By our late teens, or early 20s, most of us have developed our own personality. We have our own distinctive ways of thinking, feeling and behaving. These stay pretty much the same for the rest of our life. Usually, our personality allows us to get on reasonably well with other people (122).
However, for some of us, this doesn't happen.
For whatever reason, parts of your personality can develop in ways that make it difficult for you to live with yourself and/or with other people.
* You don't seem to be able to learn from experience.
* You can't change the unhelpful ways of thinking, feeling and behaving that cause the problems.
These traits, although they are part of who you are, just go on making life difficult for you - and often for other people as well. Other people will often have noticed these traits from your childhood and early teens. For example, you may find it difficult to make or keep relationships, get on with people at work, get on with friends and family, keep out of trouble, control your feelings or behaviour, and listening.
If, as a result, you are unhappy or distressed, and/or find that you often upset or harm other people, then you may have a personality disorder (104).
If you have a personality disorder, life is more difficult, so you are more likely to have other mental health problems, as well as depression, or drug and alcohol problems.
What causes personality disorder?
The answer is not clear, but it seems that like other mental disorders, genes, brain problems and upbringing can play a part.
Sometimes, but not always, people with personality disorder have experienced physical or sexual abuse in childhood, violence in the family, parents who drink too much.
If children are taken out of this sort of difficult environment, they are less likely to develop a personality disorder.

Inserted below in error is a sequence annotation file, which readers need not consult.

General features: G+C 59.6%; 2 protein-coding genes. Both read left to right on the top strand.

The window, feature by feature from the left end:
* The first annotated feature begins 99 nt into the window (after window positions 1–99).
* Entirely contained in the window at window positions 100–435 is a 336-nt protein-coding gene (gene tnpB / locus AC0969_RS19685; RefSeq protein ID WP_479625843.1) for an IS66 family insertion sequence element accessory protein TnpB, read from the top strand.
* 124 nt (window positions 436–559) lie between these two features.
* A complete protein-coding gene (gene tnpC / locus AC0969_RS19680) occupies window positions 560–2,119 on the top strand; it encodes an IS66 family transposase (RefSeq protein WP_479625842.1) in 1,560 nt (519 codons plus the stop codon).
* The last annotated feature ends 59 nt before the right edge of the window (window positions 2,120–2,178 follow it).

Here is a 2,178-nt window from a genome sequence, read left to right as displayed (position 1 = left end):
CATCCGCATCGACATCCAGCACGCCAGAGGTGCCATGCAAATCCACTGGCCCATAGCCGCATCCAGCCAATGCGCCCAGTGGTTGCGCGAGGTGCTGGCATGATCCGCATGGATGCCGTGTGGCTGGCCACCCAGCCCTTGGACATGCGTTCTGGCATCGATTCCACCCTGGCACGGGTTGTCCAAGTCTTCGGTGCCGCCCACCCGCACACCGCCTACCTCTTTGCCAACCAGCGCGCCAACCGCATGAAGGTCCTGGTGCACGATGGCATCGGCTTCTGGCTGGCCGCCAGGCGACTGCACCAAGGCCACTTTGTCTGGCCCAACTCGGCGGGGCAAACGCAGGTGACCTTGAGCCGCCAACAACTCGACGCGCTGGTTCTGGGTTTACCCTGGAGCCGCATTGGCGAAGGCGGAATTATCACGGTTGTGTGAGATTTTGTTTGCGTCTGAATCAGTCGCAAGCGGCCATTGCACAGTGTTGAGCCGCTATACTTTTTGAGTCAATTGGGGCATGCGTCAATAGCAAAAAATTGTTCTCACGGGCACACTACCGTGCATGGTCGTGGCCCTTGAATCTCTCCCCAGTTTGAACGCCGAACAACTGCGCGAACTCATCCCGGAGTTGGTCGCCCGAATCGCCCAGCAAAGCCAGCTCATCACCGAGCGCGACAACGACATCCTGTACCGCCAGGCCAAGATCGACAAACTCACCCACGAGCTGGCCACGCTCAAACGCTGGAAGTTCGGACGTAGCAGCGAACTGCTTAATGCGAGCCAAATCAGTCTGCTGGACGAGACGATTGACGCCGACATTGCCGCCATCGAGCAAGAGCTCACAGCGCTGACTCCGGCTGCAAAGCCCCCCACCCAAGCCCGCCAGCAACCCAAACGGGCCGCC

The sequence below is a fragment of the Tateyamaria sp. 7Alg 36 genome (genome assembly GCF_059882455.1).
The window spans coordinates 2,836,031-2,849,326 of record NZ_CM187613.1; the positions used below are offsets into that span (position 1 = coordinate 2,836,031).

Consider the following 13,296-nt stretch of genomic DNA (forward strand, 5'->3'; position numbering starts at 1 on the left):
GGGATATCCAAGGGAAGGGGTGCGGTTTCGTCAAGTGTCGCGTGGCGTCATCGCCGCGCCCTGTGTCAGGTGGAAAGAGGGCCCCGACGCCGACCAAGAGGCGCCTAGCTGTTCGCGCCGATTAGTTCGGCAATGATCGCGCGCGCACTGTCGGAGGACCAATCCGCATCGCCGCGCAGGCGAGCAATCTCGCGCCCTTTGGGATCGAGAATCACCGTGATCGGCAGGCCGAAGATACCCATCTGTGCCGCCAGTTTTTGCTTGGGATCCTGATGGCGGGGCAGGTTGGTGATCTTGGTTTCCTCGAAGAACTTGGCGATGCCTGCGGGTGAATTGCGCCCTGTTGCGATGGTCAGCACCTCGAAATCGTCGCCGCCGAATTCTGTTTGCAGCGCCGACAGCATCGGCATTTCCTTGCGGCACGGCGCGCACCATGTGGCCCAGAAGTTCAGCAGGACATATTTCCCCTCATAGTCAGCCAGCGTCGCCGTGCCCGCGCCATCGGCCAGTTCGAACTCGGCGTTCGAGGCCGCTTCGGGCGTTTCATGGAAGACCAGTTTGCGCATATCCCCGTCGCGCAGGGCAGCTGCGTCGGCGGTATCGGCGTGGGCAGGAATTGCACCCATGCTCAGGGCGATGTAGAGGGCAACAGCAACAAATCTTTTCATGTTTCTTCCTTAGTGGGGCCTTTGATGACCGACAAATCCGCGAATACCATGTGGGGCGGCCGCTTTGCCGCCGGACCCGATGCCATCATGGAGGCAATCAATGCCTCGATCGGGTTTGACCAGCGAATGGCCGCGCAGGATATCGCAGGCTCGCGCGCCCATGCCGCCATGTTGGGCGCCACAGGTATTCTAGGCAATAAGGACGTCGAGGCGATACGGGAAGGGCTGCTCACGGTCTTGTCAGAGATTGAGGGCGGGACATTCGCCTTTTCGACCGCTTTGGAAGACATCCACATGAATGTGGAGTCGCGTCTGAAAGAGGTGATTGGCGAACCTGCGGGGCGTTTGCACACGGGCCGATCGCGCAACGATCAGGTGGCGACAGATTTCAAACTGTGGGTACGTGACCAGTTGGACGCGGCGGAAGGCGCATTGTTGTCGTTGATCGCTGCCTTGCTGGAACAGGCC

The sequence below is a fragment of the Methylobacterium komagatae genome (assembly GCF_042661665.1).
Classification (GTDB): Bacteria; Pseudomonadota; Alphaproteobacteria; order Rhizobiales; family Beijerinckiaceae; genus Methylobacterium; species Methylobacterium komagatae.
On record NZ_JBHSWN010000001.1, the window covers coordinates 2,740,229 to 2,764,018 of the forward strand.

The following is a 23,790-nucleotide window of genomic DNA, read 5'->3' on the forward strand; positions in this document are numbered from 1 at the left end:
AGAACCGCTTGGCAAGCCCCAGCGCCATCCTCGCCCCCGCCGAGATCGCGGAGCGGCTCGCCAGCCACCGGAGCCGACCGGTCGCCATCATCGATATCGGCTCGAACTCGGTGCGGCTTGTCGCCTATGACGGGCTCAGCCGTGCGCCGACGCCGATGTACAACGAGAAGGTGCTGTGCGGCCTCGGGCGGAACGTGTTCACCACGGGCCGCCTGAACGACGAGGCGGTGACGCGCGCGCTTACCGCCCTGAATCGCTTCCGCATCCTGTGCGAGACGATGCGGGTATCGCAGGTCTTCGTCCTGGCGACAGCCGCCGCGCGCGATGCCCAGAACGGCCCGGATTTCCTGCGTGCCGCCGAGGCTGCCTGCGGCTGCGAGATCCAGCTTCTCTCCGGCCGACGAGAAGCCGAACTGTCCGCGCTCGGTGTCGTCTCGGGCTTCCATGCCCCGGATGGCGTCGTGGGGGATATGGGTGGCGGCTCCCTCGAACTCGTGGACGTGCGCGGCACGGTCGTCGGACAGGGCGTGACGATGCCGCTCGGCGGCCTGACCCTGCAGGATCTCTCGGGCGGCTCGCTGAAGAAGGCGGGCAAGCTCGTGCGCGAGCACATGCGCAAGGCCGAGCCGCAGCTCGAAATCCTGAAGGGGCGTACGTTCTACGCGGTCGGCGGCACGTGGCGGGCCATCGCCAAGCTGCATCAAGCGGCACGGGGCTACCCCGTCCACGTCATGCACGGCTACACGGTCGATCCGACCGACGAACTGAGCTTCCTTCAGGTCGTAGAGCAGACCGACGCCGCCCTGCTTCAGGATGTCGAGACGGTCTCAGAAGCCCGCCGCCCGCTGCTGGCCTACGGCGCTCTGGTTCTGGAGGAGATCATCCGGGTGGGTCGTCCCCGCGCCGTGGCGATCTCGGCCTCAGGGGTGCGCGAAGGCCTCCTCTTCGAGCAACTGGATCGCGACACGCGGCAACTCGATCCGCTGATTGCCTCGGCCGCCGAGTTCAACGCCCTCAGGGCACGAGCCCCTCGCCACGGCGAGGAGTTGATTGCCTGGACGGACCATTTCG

Severe aggression, disobedience, and repeated temper tantrums can be a sign in childhood.
Some people with antisocial personality disorder have very slight differences in the structure of their brains, and in the way some chemicals work in their brains. However, there is no brain scan or blood test for a personality disorder (122).
* using a lot of drugs or alcohol
* problems getting on with your family or partner
* money problems
* anxiety, depression or other mental health problems
* important events
* stressful situations
With help, many people can start to lead a normal and fulfilling life, and most can at least cope more effectively with their difficulties. (122)
Psychological help involves talking treatments or therapies.
Longer-term therapy can last for years, and may have to be more than once a week. They all involve different ways of talking with a therapist, but are all different from each other. Some have a clear structure to them, others are more flexible.
Mentalisation combines group and individual therapy and aims to help you better understand yourself and others - being aware of what’s going on in your own head and in the minds of others (122).
Dialectical Behaviour Therapy uses a combination of cognitive and behavioural therapies, with some techniques from Zen Buddhism (122).
Cognitive Therapy is a way to change unhelpful patterns of thinking.
Schema Focused Therapy is a cognitive therapy that explores and changes collections of deep unhelpful beliefs (122).
Transference Focused Therapy is a structured treatment in which the therapist explores and changes unconscious processes (122).
Dynamic Psychotherapy looks at how past experiences affect present behaviour. It is similar to Transference Focused Therapy, but less structured.
Cognitive Analytical Therapy is a way to recognise and change unhelpful patterns in relationships and behaviour (122).
Counselling and Psychotherapy may be provided via Skype and FaceTime in the comfort of your home, office or any place of your choice.